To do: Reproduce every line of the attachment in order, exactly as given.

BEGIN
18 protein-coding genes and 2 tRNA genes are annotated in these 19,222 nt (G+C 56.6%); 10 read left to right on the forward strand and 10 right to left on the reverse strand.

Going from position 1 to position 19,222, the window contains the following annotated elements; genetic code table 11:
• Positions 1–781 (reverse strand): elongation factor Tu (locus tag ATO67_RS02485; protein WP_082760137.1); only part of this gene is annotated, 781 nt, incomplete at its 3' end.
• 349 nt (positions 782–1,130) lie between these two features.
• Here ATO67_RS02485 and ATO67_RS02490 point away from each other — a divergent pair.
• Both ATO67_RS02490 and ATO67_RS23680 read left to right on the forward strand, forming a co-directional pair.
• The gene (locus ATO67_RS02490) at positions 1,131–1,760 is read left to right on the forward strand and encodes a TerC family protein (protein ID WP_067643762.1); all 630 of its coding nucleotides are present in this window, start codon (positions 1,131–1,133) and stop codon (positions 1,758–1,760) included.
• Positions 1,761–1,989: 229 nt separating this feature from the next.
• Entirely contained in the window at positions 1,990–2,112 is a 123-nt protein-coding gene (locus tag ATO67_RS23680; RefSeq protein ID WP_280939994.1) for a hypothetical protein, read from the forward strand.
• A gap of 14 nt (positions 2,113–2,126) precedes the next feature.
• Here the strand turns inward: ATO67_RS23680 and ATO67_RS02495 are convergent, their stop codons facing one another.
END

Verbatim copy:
18 protein-coding genes and 2 tRNA genes are annotated in these 19,222 nt (G+C 56.6%); 10 read left to right on the forward strand and 10 right to left on the reverse strand.

Going from position 1 to position 19,222, the window contains the following annotated elements; genetic code table 11:
• Positions 1–781 (reverse strand): elongation factor Tu (locus tag ATO67_RS02485; protein WP_082760137.1); only part of this gene is annotated, 781 nt, incomplete at its 3' end.
• 349 nt (positions 782–1,130) lie between these two features.
• Here ATO67_RS02485 and ATO67_RS02490 point away from each other — a divergent pair.
• Both ATO67_RS02490 and ATO67_RS23680 read left to right on the forward strand, forming a co-directional pair.
• The gene (locus ATO67_RS02490) at positions 1,131–1,760 is read left to right on the forward strand and encodes a TerC family protein (protein ID WP_067643762.1); all 630 of its coding nucleotides are present in this window, start codon (positions 1,131–1,133) and stop codon (positions 1,758–1,760) included.
• Positions 1,761–1,989: 229 nt separating this feature from the next.
• Entirely contained in the window at positions 1,990–2,112 is a 123-nt protein-coding gene (locus tag ATO67_RS23680; RefSeq protein ID WP_280939994.1) for a hypothetical protein, read from the forward strand.
• A gap of 14 nt (positions 2,113–2,126) precedes the next feature.
• Here the strand turns inward: ATO67_RS23680 and ATO67_RS02495 are convergent, their stop codons facing one another.